Emerging markets boost British American Tobacco

British American Tobacco intends to gain good earnings growth this year contrary to the strong pound holding back its performance at the half-year after the tobacco company gained from price increases and strong developing markets.

The world’s No.2 cigarette maker, which produces Kent, Dunhill, Lucky Strike and Pall Mall cigarettes, reported that earnings increased 7 % in the first half and analysts expects a similar increase for the full year with sterling’s strength still dampening growth.

BAT Brands

BAT’s four major cigarette brands

Chairman Richard Burrows said that in spite of indeterminacy of global economic, particularly in southern Europe, and the negative translation influence of the strong pound on earnings, the company had performed well.

Burrows said that the basic business continues to perform well and the company is sure in another year of good earnings growth.

BAT experienced pressure in the southern European markets of Spain, Italy and Greece where tobacco market volumes were dropped by nearly 10p %, but succeeded in still fast-growing developing markets such as Russia, Vietnam, Pakistan and Nigeria.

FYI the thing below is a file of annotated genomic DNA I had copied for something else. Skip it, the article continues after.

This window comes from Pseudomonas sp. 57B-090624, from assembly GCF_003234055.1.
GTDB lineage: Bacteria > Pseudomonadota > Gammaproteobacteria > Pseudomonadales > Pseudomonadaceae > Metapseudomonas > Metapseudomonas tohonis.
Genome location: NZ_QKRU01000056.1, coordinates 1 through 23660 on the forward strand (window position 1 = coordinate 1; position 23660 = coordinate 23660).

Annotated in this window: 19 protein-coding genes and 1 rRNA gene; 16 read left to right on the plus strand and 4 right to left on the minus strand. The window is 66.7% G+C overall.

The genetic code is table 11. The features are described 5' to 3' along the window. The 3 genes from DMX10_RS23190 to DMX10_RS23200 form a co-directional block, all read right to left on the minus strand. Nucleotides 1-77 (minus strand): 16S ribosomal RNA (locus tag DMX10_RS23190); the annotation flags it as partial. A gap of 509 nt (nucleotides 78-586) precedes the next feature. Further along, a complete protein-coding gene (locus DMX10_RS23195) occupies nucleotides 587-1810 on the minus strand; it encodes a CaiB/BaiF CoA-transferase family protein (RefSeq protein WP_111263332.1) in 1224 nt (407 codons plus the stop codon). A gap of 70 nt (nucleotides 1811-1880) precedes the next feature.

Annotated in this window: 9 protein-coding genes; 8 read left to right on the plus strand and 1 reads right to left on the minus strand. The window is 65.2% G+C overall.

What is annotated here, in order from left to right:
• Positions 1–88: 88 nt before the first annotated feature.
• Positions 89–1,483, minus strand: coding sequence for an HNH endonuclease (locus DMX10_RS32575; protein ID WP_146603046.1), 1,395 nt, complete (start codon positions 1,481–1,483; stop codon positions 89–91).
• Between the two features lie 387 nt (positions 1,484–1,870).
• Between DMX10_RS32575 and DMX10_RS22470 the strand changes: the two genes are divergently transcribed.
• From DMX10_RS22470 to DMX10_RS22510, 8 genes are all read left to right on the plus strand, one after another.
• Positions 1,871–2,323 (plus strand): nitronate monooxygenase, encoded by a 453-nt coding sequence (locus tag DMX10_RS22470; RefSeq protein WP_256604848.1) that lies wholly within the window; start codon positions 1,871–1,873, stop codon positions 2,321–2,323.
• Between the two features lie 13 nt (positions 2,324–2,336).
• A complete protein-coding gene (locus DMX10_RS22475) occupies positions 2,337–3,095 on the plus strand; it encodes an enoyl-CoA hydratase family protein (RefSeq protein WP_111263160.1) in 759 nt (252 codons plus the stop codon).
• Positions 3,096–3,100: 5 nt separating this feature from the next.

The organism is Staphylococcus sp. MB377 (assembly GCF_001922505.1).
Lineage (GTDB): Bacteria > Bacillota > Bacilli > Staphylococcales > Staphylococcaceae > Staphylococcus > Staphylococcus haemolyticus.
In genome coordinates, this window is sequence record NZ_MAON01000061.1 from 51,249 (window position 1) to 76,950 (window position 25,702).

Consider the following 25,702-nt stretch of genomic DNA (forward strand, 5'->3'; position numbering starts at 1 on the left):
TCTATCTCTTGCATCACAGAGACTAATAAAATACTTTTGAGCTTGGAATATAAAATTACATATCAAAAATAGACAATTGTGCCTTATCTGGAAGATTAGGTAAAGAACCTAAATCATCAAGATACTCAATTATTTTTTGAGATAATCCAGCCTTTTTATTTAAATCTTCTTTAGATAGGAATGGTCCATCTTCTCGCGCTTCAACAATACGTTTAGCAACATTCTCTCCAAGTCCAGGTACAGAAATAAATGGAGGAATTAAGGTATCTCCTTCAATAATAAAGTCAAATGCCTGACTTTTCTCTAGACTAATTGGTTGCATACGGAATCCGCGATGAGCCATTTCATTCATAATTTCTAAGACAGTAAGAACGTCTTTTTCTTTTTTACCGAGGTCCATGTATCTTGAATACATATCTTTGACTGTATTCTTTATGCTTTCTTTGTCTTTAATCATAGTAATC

Last year the tobacco company made 705bn cigarettes. BAT is the most worldwide spread of the big tobacco companies with over 60 % of earnings coming from developing markets, which have helped to compensate heavy conditions elsewhere with smoking levels reducing in Western Europe and North America.

Whole half-year volumes were 344bn cigarettes at the time when price hikes increased its basic sales by 4 %, and the company sees more price increases in the second half.

BAT shares decreased by 1.3 % to £32.64 by 0800 GMT after a strong run since May as its defensive qualities were emphasized by analysts in the global market indeterminacy.

In accordance with a company-compiled study of analysts, the tobacco group put its 7% increase in half-year adjusted diluted profits per share to 102.4p, along with a consensus forecast of 102.5p.

The half-year dividend, set at one third of 2011’s full year level, increased 11% to 42.2p a share.

BAT increased its 2012 share buyback by two-thirds to £1.25bn in February confident of its growth prospects and that it still had adequate firepower for purchase.

BAT’s competitor Imperial Tobacco said that price increases compensated volume declines as it raised its earnings by 3% in the nine-month to end-June after it suffered in recession-hit Spain as well as Ukraine and Poland.

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